LOTSW's Christopher Beeny: 1941-2020
Tea Time Tribute for the week of February 17, 2020
In Last of the Summer Wine
Last of the Summer Wine lost another cast member recently. Christopher Beeny, who appeared in the series as an incompetent debt collector from 2001 until the show ended in 2010, died at his home on Kent on February 3rd at the age of 78.
Long-time viewers of Masterpiece - back when it was called Masterpiece Theatre - will also remember Beeny from when he played footman and chauffeur Edward Barnes in the original Upstairs, Downstairs in the early 1970s. The actor was reportedly as cheerful in real-life as the cheeky-grinned character he played. His role wasn’t all sweetness and light though, and he proved his acting talents in the fourth series, when his character returned from World War One, suffering from shell shock.
The London born Beeny started his performing arts career at the age of six, when he danced at Britain’s oldest dance company, Ballet Rambert. A couple of years later he hung up his ballet shoes and began a career as a child actor. His first television role was in 1953, when he was 12, playing a cabin boy in a play about Christopher Columbus. The same year, Beeny made his big screen debut in the film, The Long Memory, which also starred his Last of the Summer Wine co-star Thora Hird.
In 1954, Beeny was cast in the UK’s first television soap opera, The Grove Family, appearing in all 125 episodes as the youngest member of the Grove family, Lenny. The series ran until 1957 and only concluded when the BBC refused a request by the writers for a break. Instead, much to the viewers’ dismay, they cancelled the show.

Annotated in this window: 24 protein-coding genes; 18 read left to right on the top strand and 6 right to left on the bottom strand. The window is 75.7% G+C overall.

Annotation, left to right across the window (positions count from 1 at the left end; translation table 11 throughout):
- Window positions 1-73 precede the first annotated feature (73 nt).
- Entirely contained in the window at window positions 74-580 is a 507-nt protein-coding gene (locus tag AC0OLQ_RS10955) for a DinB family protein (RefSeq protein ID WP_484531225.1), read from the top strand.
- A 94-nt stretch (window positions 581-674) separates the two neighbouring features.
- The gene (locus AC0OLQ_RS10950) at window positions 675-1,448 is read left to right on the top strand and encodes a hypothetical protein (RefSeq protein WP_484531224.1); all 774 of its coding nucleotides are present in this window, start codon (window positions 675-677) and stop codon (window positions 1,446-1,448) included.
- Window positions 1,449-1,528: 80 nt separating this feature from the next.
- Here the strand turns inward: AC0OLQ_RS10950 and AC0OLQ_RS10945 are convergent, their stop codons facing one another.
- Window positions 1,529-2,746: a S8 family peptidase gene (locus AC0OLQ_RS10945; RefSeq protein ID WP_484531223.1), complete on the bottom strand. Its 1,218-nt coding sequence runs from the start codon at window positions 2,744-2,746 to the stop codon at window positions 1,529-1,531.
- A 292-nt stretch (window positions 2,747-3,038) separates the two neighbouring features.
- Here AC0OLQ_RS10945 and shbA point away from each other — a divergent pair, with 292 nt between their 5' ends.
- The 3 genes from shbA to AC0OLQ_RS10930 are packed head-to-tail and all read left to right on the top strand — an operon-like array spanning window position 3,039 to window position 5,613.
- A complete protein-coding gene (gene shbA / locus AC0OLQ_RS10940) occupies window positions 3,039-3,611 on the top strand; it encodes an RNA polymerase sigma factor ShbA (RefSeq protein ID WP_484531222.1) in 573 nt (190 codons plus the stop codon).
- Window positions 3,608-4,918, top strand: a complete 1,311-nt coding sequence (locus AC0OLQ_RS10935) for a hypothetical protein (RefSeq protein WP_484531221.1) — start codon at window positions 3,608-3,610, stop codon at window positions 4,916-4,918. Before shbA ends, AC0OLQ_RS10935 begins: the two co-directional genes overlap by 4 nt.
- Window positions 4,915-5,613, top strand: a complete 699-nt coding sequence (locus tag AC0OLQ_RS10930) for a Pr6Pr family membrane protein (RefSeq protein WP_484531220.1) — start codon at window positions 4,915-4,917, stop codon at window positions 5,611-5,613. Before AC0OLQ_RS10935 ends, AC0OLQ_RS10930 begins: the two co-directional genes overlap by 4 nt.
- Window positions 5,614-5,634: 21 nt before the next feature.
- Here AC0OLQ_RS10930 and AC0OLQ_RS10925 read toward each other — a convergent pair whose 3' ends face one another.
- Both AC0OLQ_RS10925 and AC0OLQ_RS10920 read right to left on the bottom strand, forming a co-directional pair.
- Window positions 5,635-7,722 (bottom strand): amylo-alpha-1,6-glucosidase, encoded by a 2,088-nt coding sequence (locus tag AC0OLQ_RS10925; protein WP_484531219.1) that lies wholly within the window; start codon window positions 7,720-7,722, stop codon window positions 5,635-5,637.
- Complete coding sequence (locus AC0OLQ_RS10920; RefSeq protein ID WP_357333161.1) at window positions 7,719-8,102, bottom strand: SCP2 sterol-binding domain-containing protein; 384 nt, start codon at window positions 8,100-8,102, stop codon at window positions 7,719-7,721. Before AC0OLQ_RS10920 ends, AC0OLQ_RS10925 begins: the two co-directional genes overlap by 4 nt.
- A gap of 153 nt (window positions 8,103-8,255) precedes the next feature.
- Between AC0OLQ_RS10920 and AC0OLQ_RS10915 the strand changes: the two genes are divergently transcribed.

Beeny continued to play children’s roles on television and in films, even throughout his formal actor training at the Royal Academy of Dramatic Art. As Beeny aged and tried to transition to adult roles, his acting career floundered. So much so, that in 1963 Beeny left the acting profession altogether, and took work in a bakery and peeling onions at Battersea Fun Fair, before setting up his own building firm.
In 1970, Beeny returned to acting in Upstairs, Downstairs. The popular serial drama ran for five years. After its conclusion, Beeny turned to sitcoms, the most popular of which was In Loving Memory, which also starred Thora Hird as the aunt of Beeny’s character. Beeny’s last television appearance was the final episode of Last of the Summer Wine, but he continued to perform on stage. His theatre appearances included a U.K. touring production of Lark Rise to Candleford, where he played four roles – Old Price, Dick, Sharman, and Twister.
The twice divorced Beeny is survived by his three children, Johanne, Richard and James.
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